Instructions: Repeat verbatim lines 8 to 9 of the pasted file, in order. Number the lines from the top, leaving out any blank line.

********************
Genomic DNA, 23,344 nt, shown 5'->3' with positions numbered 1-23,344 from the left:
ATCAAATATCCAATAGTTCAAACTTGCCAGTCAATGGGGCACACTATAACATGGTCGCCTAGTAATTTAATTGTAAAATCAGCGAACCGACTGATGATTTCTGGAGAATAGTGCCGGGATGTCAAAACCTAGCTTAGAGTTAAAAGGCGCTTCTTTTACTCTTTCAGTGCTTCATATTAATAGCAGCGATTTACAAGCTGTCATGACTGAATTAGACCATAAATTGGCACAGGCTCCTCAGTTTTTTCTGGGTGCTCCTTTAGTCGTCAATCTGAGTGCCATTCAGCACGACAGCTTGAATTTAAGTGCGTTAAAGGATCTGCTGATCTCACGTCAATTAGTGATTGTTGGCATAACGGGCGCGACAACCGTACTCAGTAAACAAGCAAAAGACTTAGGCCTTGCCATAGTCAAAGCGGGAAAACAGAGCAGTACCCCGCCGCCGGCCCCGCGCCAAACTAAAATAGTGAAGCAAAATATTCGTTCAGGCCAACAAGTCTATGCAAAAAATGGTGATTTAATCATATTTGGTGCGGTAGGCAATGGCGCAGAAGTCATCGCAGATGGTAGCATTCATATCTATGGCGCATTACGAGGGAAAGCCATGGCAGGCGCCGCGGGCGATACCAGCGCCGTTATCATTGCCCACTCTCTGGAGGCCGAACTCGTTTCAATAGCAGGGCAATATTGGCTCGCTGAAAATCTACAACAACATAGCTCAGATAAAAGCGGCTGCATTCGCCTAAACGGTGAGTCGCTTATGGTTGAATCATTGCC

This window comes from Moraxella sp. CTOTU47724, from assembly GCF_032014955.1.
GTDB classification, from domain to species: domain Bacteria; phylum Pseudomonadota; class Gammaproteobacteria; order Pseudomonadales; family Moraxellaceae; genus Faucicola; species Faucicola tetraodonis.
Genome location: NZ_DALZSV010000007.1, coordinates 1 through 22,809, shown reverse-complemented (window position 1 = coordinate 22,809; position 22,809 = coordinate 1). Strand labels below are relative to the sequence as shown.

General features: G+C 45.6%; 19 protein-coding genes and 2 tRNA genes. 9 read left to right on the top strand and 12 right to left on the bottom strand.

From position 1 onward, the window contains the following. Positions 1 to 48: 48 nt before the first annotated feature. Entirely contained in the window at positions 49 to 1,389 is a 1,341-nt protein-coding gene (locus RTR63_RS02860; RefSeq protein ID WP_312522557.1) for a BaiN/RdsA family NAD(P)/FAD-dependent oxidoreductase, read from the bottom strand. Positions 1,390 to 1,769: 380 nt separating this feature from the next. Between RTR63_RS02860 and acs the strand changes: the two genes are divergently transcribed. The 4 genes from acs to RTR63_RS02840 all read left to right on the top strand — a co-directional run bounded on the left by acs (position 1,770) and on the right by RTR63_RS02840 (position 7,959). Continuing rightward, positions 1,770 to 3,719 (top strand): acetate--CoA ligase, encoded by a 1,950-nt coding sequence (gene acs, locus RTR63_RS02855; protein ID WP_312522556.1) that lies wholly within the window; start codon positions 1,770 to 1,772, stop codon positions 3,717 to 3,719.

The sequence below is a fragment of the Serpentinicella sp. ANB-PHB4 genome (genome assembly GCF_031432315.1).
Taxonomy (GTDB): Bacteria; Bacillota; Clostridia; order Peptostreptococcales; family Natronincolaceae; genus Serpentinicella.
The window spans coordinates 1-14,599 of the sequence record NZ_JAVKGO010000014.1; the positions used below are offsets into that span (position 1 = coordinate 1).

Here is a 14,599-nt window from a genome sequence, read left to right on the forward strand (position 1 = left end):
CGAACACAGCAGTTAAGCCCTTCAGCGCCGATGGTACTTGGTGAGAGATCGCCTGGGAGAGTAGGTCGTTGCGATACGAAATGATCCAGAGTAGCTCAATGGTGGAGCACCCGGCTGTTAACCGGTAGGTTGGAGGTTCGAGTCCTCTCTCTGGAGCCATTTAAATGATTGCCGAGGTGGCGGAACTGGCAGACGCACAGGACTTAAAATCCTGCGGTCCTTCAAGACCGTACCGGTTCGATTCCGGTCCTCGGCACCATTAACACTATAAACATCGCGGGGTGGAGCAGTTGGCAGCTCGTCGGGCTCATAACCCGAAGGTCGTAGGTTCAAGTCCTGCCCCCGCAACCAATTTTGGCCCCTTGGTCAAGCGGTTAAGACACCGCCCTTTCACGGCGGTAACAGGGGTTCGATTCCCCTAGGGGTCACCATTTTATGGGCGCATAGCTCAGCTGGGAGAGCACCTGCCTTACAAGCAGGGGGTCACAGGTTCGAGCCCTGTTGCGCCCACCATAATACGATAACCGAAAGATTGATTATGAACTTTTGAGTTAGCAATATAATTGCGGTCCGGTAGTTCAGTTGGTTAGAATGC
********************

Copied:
The sequence below is a fragment of the Serpentinicella sp. ANB-PHB4 genome (genome assembly GCF_031432315.1).
Taxonomy (GTDB): Bacteria; Bacillota; Clostridia; order Peptostreptococcales; family Natronincolaceae; genus Serpentinicella.